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California in Congress

Democrats to try to force vote on Dream Act with rarely successful procedural move

Rep. Lucille Roybal-Allard (D-Downey) speaks at a news conference on the end of the Deferred Action for Childhood Arrivals program on Capitol Hill earlier this month. (Tasos Katopodis / European Pressphoto Agency)
Rep. Lucille Roybal-Allard (D-Downey) speaks at a news conference on the end of the Deferred Action for Childhood Arrivals program on Capitol Hill earlier this month. (Tasos Katopodis / European Pressphoto Agency)

House Democrats are trying to force a vote on Rep. Lucille Roybal-Allard's version of the Dream Act, they announced in a news conference Monday.

The House and Senate have less than six months to address the legal status of people brought into the country illegally as children before the program protecting them from deportation ends in March.

In the weeks since President Trump announced he was ending the Deferred Action for Childhood Arrivals program, Democrats have pushed for a quick vote on Roybal-Allard's bill, which is backed by every House Democrat and four Republicans. There are also a handful of other Republican-sponsored bills that could be considered.

To force a vote, Democrats would need a majority of the House — 218 members — to sign what's called a discharge petition to pull the bill from the House Judiciary Committee and bring it to the House floor.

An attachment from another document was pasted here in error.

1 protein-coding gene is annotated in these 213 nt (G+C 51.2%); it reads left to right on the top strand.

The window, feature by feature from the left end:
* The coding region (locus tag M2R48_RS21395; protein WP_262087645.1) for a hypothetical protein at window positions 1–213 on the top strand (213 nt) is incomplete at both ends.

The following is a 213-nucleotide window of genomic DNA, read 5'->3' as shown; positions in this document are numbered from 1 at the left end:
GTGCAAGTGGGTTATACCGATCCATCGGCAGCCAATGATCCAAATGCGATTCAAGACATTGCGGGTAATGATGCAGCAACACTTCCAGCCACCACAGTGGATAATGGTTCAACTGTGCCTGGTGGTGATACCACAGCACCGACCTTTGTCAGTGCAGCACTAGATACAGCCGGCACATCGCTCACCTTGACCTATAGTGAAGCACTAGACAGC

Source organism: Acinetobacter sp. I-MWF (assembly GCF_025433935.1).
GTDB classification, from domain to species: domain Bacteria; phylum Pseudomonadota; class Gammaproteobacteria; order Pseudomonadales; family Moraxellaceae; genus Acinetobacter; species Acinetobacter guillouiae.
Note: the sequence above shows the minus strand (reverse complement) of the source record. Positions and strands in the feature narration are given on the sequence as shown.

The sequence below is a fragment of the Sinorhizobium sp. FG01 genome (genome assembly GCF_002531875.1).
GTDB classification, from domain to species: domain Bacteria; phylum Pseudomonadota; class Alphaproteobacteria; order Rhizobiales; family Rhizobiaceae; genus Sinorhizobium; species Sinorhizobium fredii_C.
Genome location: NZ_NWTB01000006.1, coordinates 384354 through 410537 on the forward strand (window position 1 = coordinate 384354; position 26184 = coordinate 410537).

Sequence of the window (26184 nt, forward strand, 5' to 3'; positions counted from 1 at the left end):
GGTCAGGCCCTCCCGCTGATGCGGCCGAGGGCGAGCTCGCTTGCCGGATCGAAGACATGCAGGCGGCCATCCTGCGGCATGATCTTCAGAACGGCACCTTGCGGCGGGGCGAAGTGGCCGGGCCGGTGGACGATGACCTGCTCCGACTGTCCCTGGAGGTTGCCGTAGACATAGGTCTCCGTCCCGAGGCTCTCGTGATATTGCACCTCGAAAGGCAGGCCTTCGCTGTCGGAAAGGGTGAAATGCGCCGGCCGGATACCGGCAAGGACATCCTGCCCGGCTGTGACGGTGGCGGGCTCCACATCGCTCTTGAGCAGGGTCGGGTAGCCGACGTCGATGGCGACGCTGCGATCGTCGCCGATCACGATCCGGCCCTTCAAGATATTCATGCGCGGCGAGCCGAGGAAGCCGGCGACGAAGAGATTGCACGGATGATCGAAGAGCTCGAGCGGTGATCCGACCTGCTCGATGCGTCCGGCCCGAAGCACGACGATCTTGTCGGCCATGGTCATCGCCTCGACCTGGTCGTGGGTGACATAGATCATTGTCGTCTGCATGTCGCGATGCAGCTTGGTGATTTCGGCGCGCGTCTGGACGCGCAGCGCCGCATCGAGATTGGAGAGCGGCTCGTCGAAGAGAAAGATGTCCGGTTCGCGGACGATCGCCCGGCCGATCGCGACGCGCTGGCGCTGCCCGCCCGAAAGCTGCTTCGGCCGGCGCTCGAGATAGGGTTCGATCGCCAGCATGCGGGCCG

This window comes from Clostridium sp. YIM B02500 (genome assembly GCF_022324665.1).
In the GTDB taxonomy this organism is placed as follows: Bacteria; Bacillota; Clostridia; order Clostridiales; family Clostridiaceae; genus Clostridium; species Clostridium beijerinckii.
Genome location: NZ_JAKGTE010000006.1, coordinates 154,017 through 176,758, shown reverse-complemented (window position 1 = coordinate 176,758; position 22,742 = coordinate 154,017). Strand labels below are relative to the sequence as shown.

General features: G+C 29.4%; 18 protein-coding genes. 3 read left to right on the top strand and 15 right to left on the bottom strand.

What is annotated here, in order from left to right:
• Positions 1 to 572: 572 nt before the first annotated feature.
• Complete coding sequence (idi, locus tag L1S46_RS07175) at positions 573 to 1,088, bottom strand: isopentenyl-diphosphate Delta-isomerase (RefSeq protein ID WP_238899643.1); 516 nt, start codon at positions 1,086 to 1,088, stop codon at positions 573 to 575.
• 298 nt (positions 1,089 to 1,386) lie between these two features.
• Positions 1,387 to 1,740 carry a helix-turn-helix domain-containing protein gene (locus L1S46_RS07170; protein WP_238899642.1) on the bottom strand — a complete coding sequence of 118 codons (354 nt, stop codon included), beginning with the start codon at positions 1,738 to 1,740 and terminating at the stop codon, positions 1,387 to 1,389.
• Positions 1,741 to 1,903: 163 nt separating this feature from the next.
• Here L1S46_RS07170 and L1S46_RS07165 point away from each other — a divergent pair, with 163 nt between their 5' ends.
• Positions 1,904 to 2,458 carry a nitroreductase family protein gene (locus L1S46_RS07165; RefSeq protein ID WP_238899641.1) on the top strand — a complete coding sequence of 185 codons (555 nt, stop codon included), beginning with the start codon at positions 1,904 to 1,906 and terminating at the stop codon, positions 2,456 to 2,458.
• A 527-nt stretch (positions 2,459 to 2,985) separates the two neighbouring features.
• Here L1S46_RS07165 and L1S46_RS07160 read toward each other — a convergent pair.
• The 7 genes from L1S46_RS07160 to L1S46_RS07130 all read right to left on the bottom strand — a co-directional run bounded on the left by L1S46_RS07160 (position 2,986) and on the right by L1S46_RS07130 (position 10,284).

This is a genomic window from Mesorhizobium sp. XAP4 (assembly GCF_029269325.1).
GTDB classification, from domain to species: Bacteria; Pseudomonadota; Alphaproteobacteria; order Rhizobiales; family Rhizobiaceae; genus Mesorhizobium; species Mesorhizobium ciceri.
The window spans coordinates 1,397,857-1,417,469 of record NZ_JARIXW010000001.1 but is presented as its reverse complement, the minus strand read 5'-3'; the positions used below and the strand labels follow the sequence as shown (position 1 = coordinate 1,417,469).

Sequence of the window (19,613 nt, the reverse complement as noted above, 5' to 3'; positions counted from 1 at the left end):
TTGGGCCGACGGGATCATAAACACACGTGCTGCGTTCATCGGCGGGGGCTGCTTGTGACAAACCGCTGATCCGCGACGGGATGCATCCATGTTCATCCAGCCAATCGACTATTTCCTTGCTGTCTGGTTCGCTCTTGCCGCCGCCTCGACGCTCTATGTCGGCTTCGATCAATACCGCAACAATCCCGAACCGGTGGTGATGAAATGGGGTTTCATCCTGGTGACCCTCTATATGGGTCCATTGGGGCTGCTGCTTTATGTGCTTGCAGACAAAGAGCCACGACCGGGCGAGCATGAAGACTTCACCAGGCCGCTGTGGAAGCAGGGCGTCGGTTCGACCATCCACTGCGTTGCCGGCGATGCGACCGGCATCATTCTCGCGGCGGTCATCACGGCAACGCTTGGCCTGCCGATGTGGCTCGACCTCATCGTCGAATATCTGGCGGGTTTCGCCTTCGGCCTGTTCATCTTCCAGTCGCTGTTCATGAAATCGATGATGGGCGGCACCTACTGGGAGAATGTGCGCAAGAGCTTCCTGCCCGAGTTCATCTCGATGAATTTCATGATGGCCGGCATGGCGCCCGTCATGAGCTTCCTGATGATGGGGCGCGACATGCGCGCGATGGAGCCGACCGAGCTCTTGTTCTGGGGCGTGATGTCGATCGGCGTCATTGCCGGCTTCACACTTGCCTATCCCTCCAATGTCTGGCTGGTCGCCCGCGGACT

Roybal-Allard, a Democrat from Downey, said she believes there is enough support to pass the bill if Democrats can get it to the House floor. Democratic leaders said they expect all House Democrats will sign the petition.

"The American people overwhelmingly oppose deporting our 'Dreamers,'" Roybal-Allard said. "But the Republican leadership is ignoring the wishes of a majority of the American people."

Democrats hold only 194 seats, and would have to convince 24 Republicans to buck their party leaders and sign the petition.

House leaders control which bills come to the floor for a vote and when. Although discharge petitions have been used in the past to shame congressional leadership into letting a bill move forward, the procedural move is rarely successful.

This month, Republican Rep. Mike Coffman of Colorado filed a discharge petition for the Bridge Act, a Republican- sponsored bill to address the legal status of people brought to the country illegally as children. Five members of Congress had signed on as of Monday.

FOR THE RECORD

Sept 26, 12:38 p.m.:  An earlier version of this post identified the member of Congress who filed a discharge petition for the Bridge Act as Rep. Mike Thompson.  It was Rep. Mike Coffman.

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